Debbie Poryes Trio | A Song In Jazz

Go To Artist Page

Recommended if You Like
Bill Evans Keith Jarrett McCoy Tyner

Album Links
official website The Berkeley Jazzschool

More Artists From
United States - California - SF

Other Genres You Will Love
Jazz: Piano Jazz Jazz: Modern Creative Jazz Moods: Featuring Piano
Sell your music everywhere
There are no items in your wishlist.

A Song In Jazz

by Debbie Poryes Trio

A new voice in jazz piano with unique, modern and swinging mainstream arrangements to standards and originals and a trio with an uncanny rhythmic rapport.
Genre: Jazz: Piano Jazz
Release Date: 

We'll ship when it's back in stock

Order now and we'll ship when it's back in stock, or enter your email below to be notified when it's back in stock.
Continue Shopping
just a few left.
order now!
Buy 2 or more of this title's physical copies and get 30% off
Share to Google +1

To listen to tracks you will need to update your browser to a recent version.

  Song Share Time Download
1. A Wonderful Guy
6:08 $0.99
2. I Hadn't Anyone Till You
7:52 $0.99
3. The Very Thought of You
7:57 $0.99
4. Alone Together
8:13 $0.99
5. Sweet and Lovely
6:45 $0.99
6. So It Seemed
5:42 $0.99
7. Pannonica
5:30 $0.99
8. People
10:50 $0.99
Downloads are available as MP3-320 files.


Album Notes
Debbie Poryes has been on the faculty of the Berkeley Jazzschool since 2000 teaching jazz piano and functional harmony. She has just released a new trio CD on the Jazzschool Records label with Bill Douglass on bass, and David Rokeach on drums, entitled “A Song in Jazz”. Debbie Poryes brings a new voice to jazz piano with unique, warm, modern mainstream arrangements to standards and originals, an exquisite touch and a trio with an uncanny rhythmic rapport. She displays a special verbal communicative ability with audiences as well, creating a show that is fresh and accessible.

Debbie Poryes started playing classical piano at five years of age and loved practicing Chopin and show tunes until Simon and Garfunkel came along. She then switched to playing the guitar and singing. When she started to hear jazz at age seventeen, she wondered where this music had been all her life. She returned to the piano and listened and learned from her heroes -- Herbie Hancock, Bill Evans, Thelonious Monk, etc.

She had her first regular gig when she was 20 years old playing 5 nights a week (from 5-midnight!) for a year at Martino’s Restaurant in Berkeley, where she certainly learned a lot of tunes! Throughout the 1970s, she played in many clubs and restaurants in the Bay Area as well as for private parties of all sorts. She played also in many other professional settings from solo piano to big band, including two summers as the pianist for Make-A-Circus.

She also started teaching privately as well as teaching ear training in Art Lande’s jazz school in Berkeley. Early on, Debbie developed an interest in classical harmony and has always been involved with finding ways to communicate the beauty of western compositional thinking to her jazz students.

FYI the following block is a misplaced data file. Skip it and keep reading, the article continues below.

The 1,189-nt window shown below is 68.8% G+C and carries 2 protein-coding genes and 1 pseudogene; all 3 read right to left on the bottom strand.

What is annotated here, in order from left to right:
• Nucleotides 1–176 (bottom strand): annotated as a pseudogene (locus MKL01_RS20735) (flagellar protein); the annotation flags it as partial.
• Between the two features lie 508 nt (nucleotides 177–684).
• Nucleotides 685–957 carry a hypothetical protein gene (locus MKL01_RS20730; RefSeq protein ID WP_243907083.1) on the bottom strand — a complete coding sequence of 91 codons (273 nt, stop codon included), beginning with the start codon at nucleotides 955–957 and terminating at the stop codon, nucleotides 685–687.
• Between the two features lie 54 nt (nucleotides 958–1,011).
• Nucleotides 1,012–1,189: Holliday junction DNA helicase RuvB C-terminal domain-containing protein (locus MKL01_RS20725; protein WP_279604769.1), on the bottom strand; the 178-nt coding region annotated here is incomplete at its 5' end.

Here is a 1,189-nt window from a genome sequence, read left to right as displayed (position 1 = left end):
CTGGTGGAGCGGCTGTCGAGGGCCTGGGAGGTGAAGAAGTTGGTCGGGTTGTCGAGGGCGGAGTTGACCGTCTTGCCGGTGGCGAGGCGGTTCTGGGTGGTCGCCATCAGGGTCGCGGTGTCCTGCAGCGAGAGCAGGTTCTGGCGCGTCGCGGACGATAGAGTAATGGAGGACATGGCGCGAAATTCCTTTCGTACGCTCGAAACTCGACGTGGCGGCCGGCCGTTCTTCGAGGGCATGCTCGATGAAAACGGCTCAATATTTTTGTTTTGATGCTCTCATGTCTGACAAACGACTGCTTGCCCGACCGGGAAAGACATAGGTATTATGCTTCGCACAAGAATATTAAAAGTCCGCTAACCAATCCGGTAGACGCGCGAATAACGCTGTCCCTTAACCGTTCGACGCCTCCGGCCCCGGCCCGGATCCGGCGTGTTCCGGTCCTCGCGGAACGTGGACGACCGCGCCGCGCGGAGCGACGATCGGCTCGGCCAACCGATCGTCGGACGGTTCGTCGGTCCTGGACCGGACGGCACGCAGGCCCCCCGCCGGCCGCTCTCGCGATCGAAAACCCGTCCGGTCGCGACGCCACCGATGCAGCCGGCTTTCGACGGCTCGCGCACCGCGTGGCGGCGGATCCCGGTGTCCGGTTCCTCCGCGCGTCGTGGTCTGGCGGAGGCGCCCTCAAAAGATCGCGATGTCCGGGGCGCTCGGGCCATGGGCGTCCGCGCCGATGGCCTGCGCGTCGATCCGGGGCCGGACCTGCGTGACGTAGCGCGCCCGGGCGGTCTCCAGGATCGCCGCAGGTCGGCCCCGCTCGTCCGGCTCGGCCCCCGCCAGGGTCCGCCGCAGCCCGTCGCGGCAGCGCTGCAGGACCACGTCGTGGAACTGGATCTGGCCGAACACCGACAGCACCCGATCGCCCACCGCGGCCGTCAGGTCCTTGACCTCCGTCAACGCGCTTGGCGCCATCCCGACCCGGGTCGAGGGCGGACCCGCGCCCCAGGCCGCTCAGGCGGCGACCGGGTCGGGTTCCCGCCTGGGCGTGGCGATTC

Debbie spent most of the 1980s in The Netherlands where she held tenured positions in the jazz departments of two Dutch conservatories. She taught jazz piano classes and ensembles. She became fluent in Dutch and her students loved her sunny California disposition and her patient and encouraging manner.

During these years, she recorded a trio record for Timeless Records. German and Dutch jazz magazine reviews for that record referred to her playing as “crystal clear” .... “with the swinging elegance of Tommy Flanagan combined with the depth of Bill Evans.”

Debbie also worked and recorded as arranger and accompanist for many singers, and toured throughout Europe with her own trios, quartets and various other ensembles, including an eleven-piece group led by bassist John Clayton. Among many other venues, she played at the Bimhuis in Amsterdam, the September Club in Antwerp, New Morning in Paris, and Quasimodo in Berlin.

She spent some time composing soundtracks for the Dutch documentary film company “Codia Audiovisual” and continued to develop her own jazz compositions.

Since returning to the United States in 1990, she has maintained a large private teaching practice, continued to develop her piano technique with her classical teacher John Bloomfield, and play all sorts of gigs and concerts. She’s played at among others, the Downtown Restaurant in Berkeley, the Oakland Museum, Yoshi’s, the Berkeley Jazzschool, the Florio Concerts series, the Berkeley Piano Club, and numerous S.F. Bay Area hotels and restaurants.

She’s accompanied many singers, and recorded with singer Barbara Linn on her CD entitled “Smooth Road” for which Debbie did the arranging. In reviews of that CD, The S.F. Bay Guardian called her accompanying “impeccable” and the Oakland Tribune found her arrangements “lush.”



to write a review

Walker Cunningham

A Song In Jazz - Debbie Poryes Trio
I own a small but reasonably representative collection of jazz piano and trio recordings, and for the moment A Song in Jazz is the one I'm listening to the most. This is a deeply satisfying recording that showcases the exceptionally high musical standards of its artists. So far I haven't found a bad note in it.

Debbie Poryes' playing is both elegant and spirited. Her melodic invention and rhythmic vitality never failing to surprise and delight, Debbie shows us how a modern and mature bebop sensibility sounds. But the enjoyment doesn't stop there. Lyricism, harmonic color, voicing, balance -- these are a few of the components that make up this beautiful listening experience. I'm looking forward to hearing more from this pianist and her fellow musicians.